The class dynamic of the massive Wall Street speculation

As 2020 draws to a close, the essential class dynamic and objective logic of the global capitalist system have never been more starkly revealed.

Billions of people around the world confront the escalating effects of the COVID-19 pandemic, the destruction of millions of jobs, impoverishment, including in some cases the threat of starvation, and the destruction of a viable future for a whole generation of youth. Yet the ruling financial oligarchy is benefiting to the tune of hundreds of billions of dollars.

Trader on the floor of the New York Stock Exchange (AP Photo/Richard Drew)

The year is ending amid the greatest economic contraction since the Great Depression of the 1930s. But Wall Street, leading the way for stock markets around the world, is finishing the year at a record high.

When the economic and financial effects of the pandemic began to become apparent in March, Wall Street and global markets plunged. But the US Federal Reserve and the government, together with central banks and governments around the world, stepped in to organise the greatest bailout of the financial oligarchy in history, pumping more than $10 trillion into the financial system.

In the US, the Fed issued a virtual blank cheque to Wall Street, committing itself to purchase all classes of financial assets so that the siphoning of the wealth of society into its upper echelons could continue unabated.

Since its fall in mid-March, the S&P 500 index has risen by 66 percent. But this is only a partial expression of what has taken place, as the stocks of dozens of companies have risen at a much faster rate. Tesla shares are up by 691 percent so far this year, fuel cell company Power Plug shares have increased by more than 1,000 percent, Zoom Communications is up 451 percent.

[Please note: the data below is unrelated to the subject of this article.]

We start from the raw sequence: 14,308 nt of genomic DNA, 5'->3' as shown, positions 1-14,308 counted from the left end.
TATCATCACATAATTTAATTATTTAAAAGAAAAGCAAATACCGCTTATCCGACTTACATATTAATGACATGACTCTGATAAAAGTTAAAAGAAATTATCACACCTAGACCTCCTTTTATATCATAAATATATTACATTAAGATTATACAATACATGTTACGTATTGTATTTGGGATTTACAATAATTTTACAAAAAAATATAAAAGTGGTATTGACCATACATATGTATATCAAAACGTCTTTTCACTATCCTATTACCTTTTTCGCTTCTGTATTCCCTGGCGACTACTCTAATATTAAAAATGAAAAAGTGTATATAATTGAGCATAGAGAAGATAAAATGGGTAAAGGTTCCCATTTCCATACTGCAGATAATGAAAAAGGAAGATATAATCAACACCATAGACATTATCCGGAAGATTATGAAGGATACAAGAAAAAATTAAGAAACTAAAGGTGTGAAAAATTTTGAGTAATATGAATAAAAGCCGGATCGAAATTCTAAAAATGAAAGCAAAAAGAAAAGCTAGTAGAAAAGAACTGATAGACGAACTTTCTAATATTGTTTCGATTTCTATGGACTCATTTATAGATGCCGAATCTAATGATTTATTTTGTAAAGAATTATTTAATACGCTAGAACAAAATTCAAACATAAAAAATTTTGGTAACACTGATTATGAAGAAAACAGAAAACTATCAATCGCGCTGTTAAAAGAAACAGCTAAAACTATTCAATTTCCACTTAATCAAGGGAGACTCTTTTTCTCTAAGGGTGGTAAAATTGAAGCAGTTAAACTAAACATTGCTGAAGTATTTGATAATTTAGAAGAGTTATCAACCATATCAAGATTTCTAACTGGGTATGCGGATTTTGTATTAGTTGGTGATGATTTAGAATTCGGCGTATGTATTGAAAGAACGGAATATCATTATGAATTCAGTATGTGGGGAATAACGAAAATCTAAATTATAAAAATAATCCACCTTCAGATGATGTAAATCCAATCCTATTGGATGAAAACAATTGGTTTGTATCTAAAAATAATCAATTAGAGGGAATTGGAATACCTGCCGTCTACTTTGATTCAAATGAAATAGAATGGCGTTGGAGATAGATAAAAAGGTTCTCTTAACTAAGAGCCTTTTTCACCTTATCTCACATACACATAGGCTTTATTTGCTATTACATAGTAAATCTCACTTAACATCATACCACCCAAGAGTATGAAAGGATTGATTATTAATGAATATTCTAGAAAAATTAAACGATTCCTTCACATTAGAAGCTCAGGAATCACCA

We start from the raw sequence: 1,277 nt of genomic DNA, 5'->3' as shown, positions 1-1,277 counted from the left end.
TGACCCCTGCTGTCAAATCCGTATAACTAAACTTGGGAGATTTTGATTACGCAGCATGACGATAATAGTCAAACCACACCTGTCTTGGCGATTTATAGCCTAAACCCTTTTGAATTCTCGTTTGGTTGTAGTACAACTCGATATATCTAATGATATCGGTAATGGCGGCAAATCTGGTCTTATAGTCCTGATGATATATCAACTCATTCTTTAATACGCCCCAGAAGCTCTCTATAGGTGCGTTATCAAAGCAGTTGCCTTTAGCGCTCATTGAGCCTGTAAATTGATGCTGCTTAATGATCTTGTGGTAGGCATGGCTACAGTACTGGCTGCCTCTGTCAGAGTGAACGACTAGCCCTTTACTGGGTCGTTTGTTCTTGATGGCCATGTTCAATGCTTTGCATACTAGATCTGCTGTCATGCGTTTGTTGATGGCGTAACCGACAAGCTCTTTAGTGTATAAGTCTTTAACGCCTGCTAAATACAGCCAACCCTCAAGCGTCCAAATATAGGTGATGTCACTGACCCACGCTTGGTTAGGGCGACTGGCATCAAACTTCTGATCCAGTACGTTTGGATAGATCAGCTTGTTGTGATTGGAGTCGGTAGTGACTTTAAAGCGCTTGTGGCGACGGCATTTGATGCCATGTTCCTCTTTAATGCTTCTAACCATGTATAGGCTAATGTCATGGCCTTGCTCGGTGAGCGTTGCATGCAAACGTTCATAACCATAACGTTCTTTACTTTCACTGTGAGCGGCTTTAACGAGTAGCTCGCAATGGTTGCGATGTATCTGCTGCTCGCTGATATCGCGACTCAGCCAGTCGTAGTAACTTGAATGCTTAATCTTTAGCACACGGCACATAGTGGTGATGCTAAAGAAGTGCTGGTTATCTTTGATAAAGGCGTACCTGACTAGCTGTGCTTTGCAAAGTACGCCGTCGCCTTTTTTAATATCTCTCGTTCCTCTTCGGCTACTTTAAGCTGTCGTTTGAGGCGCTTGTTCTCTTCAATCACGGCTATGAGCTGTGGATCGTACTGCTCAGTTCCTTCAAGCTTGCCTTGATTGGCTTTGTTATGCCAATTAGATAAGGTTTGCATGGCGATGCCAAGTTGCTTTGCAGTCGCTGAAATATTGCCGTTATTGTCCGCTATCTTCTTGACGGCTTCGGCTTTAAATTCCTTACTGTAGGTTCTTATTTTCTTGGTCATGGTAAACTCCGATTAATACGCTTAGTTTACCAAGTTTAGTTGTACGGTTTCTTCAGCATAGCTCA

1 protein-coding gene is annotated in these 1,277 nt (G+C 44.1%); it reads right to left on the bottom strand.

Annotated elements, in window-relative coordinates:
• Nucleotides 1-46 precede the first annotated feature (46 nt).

Vaccinations for COVID-19 are underway in the US and Britain, which could provide important breakthroughs in the medical fight against the virus. But the rollout in the US is already being described as a “mess.”

At the same time, a new class of billionaires is emerging, their fortunes propelled by the rise in the stocks of companies associated with the development of vaccines and their utilisation. Shares of Moderna, one of the companies involved in the development of a vaccine, have risen by 532 percent.

When governments and central banks launched their multi-trillion-dollar bailout operations, they claimed the extraordinary measures were necessary to save the economy. This fraud has been exposed. The sole concern of the ruling oligarchy was not the health and economic well-being of the mass of the population, but that of the financial markets.

Consequently, no effective measures were taken to deal with the pandemic, which would have involved the lockdown of non-essential businesses and the payment of income to workers and their families, coupled with the application of stringent safety measures at essential businesses that remained open.

Rather, the commencement of the bailout operation was accompanied by a homicidal return to work drive amid the open advancement of the policy of so-called “herd immunity,” ensuring the spread of the virus so as to ensure that the supply of surplus value from the labour of the working class was not interrupted. This entailed the normalisation of mass death under the slogan coined by the New York Times’s Thomas Friedman: “The cure can’t be worse than the disease.”